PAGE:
In between the first and 32nd song, GNR was all business.
Along with the Big 3 and Fortus, GNR was solidified by drummer Frank Ferrer and not one but two keyboardists in Dizzy Reed and Melissa Reese. Reed fronted GNR covers supergroup Hookers & Blow in May 2016 at The Rock Box.
Rose's voice held up for the most part, cracking in various parts of some songs but otherwise performing solidly, particularly for a man in his 50s who sings in multiple octaves regularly. "Coma" was a highlight, as Rose sounded just like 1991's Use Your Illusion I studio version while belting out the patented, "Somebody tell me what the f--- is going onnnn! Goddammit!"
The singer's softer side showed up on the piano during ballad masterpiece "November Rain." Rose and the band also made solid choices in keeping the Chinese Democracy tunes limited to that album's arguably four best tunes, including "Better" and "This I Love," the latter earning Rose extra applause for his still-got-it ability to hold notes for 10 or more seconds. One of that album's tracks, "Sorry," was an unexpected choice as the first encore in favor of omitted classics such as "Out ta Get Me," "One in a Million" or "You're Crazy."
San Antonians benefited from the show segueing into a lengthy break for the band before Guns N' Roses begins the third leg of its tour. During the encores, Rose's whistling ability hadn't lost a step on "Patience." He then declared, "This is the last show of this leg in North America for us for awhile. We're going to play a little longer. So call your parents. Tell them you're going to be home late."
Clearly catering to a younger generation of fans with that message, Rose spoke musically to the older crowd while acknowledging his recent run as AC/DC's vocalist by tearing into "Whole Lotta Rosie" prior to "Paradise City."
Fun fact about Rose and a small San Antonio tie-in he has: while marking 30 years of Appetite for Destruction, his friend and former Skid Row singer Sebastian Bach's debut solo album Angel Down is celebrating 10 years. Rose made guest appearances on three of its tracks: "(Love Is) A Bitchslap," "Stuck Inside" and a cover of Aerosmith's "Back in the Saddle." Bach's drummer, as many know around these parts, is San Antonio native, Bobby Jarzombek.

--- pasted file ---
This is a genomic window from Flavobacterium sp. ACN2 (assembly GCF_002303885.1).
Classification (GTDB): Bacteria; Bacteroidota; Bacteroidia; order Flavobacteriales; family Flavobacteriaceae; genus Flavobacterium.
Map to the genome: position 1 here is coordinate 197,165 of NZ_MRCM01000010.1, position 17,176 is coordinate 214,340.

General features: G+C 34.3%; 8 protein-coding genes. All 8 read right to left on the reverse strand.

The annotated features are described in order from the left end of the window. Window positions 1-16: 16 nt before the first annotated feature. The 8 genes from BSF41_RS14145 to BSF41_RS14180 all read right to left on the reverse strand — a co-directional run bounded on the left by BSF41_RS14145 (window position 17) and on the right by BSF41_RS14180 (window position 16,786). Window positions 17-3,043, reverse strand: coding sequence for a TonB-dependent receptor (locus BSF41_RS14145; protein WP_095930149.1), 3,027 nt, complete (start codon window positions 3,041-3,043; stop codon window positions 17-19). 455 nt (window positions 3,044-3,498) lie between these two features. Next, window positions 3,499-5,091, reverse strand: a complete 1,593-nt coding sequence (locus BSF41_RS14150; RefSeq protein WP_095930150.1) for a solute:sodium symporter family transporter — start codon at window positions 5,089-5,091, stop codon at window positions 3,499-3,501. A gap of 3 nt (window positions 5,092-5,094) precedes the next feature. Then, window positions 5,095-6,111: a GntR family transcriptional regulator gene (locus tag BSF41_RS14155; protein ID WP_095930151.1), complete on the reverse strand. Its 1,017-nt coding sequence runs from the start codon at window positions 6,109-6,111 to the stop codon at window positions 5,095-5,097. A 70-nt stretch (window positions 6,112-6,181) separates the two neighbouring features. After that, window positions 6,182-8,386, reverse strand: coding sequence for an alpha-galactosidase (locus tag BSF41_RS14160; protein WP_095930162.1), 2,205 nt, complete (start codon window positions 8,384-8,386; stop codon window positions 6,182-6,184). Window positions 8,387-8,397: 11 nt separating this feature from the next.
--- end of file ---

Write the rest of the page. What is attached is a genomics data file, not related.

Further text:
Whether Rose, Slash, and McKagan make a new album together, let alone return to the Alamo City as Guns N' Roses, is to look too deep into the future. For now, San Antonians and those who came from afar could savor a performance for the books. Especially because Guns N' Roses in San Antonio 2017 was an event the likes of which may not occur in theirs, or any others', lifetime again.
SETLIST: "It's So Easy," "Mr. Brownstone," "Chinese Democracy," "Welcome to the Jungle," "Double Talkin' Jive," "Live and Let Die," "Better," "Estranged," "Rocket Queen," ""You Could Be Mine," "Attitude," "This I Love," "Civil War," "Coma," Slash guitar solo, "Speak Softly Love" (Love theme from "The Godfather"), "Sweet Child O' Mine," "Wichita Lineman" (Glen Campbell tribute), "Yesterdays," "Used to Love Her," "My Michelle," "Wish You Were Here" (Slash and Richard Fortus duet on Pink Floyd cover), "November Rain," "Black Hole Sun" (Chris Cornell tribute), "Knockin' On Heaven's Door," "Nightrain." Encores: "Sorry," "Patience," "The Seeker," "Don't Cry," "Whole Lotta Rosie," "Paradise City"